28 Mar 2022
After many years, the BaTswana cultural group of Namibia finally has a new leader. Chief Andrew Kgosiemang, was recently inaugurated as the new head of the BaTswana community.
All roads led to Aminuis, when young and old flocked to witness and be part of history in making. Now, everyone looks forward to a bright future and hopes that this is the ushering into a new arena for the BaTswana of Namibia.
This small cultural group estimated at about 6 000 people, call the Kalahari their home. They have an interesting history, interwoven with that of Namibia. They are often forgotten or rarely spoken of. But the rich culture and traditions of the smallest population group in Namibia are as strong as ever, and have enriched Namibia greatly.
Most of the BaTswana people in Namibia can trace their roots to the Kuruman area in South Africa. It was from here that members of the BaTswana started trading in Namibia in the 1800’s. As far inland as Omaruru and Otjimbingwe, and as far north as the Aawambo areas, the BaTswana became known as formidable traders.
In the 1850’s some members of the BaTswana decided to negotiate with the Kai/Khun chief, Amraal Lambert about land, which he availed in the eastern part of Namibia. Until the 1890’s, they extensively moved in and out of the area, moving between Botswana, Namibia and South Africa, when opportunities arose. In 1890, they settled at Aminuis. It was during this time that they were pushed westwards and saw the possibilities of trade with Afrikaaner Voortrekkers and the OvaHerero to the west. This caused tension with the Kai/Khun and Amraal Lambert, and the two groups constantly clashed, resulting in many deaths.
Although the German colonial government initially did not have a fixed policy regarding the settlement of the BaTswana, they were supportive towards settling them within the country’s borders. It was in 1895 when they were requested to stay at Huguis, near Aminuis. They were regarded as “industrious” and their excellent knowledge of stock farming made them welcome to settle in small numbers in some of the poorly populated areas of the colony.
After the military station was built in Gobabis in 1896, the Aminuis area was regularly patrolled to prevent San hunters from laying veld fires in the area and to curb illegal trade between the BaTswana and the OvaHerero. They usually traded firearms, ammunition and, horses in exchange for cattle.
The BaTswana remained at Aminuis with their chief, Morwe who passed away in 1902. His succession caused great tension among senior members of the community. More and more people desired to leave Arminius and settle elsewhere. During this time, in 1902-1903, the small community split, with one part remaining at Aminuis and the other wanting to move to Epukiro. Since the mission station at Epukiro did not exist at that time, they moved to a place called Dikgokonyeng, situated about 80km southeast of Gobabis. It is not known how long the communities stayed there, but according to oral tradition, it was at least a few months. Even though there were internal conflicts within the group, it is also believed that they were also influenced by the idea of the establishment of a Roman Catholic mission at Epukiro.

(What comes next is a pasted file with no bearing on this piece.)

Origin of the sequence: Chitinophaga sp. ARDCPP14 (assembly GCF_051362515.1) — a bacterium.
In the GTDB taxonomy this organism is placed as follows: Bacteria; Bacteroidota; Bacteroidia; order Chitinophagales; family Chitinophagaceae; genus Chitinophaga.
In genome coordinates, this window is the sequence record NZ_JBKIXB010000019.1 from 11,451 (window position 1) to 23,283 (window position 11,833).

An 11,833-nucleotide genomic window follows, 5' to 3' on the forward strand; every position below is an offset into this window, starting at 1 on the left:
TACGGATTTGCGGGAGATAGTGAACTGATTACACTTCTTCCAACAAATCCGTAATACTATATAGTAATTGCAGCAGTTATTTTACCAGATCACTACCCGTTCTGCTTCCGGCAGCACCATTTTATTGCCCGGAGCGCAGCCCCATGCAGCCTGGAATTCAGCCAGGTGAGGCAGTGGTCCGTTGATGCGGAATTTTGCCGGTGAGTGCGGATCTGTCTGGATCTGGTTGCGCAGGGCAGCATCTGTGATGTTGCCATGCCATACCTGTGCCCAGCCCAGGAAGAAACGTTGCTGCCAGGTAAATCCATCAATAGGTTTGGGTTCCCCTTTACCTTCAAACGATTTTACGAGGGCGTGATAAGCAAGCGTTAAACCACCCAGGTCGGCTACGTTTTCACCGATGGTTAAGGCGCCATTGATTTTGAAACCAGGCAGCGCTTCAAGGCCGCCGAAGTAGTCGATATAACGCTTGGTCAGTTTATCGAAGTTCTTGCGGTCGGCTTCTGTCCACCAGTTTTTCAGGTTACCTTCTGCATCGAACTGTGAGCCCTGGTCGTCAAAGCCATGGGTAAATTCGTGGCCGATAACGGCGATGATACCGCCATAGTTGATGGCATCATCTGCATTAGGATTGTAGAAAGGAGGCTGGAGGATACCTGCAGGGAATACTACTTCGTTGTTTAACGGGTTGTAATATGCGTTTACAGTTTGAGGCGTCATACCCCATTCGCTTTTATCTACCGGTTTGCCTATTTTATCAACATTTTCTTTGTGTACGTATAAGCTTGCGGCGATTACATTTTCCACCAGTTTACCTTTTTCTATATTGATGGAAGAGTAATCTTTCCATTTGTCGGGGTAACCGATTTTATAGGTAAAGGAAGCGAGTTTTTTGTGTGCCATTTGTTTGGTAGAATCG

Today, on the road to Aminuis from Gobabis, a large dead tree can be seen, reminding passers-by of this rather sad part of BaTswana history. It is still known as the place where the BaTswana community split.
Aminuis continued to be the home for most BaTswana and in 1920, the OvaHerero who were in the Rehoboth Gebiet, and the ones settled at Orumbo, were resettled at Aminuis, under the leadership of Chief Hosea Kutako. It was during that time that the Administration opened the “Corridor” area for emergency grazing for the inhabitants of Aminuis.
With the arrival of the OvaHerero, more pressure was put on grazing fields, and the Corridor area was opened frequently to relieve this pressure.
With the Odendaal commission in the 1960’s, it was decided that the Corridor area would become Tswanaland. By 1971, most of the BaTswana from Aminuis were moved to Tswanaland, but the intended proclamation of Tswanaland did not materialize. The BaTswana administration purchased further farms in the Gobabis district to settle their people. Today, most BaTswana live around the Aminuis Pan, at Epikiro and in the Corridor area.
In 1978, Chief Constance Kgosiemang, took over the rule of the BaTswana Traditional Authority. He passed away in 2012 and it took many years for them to inaugurate a new leader. Now, his youngest son, Andrew, will lead his people.
Gondwana Collection proudly supported the BaTswana Traditional Authority, and assisted them with transportation during this time, we are delighted that the BaTswana of Namibia once again have a leader they can call their own.
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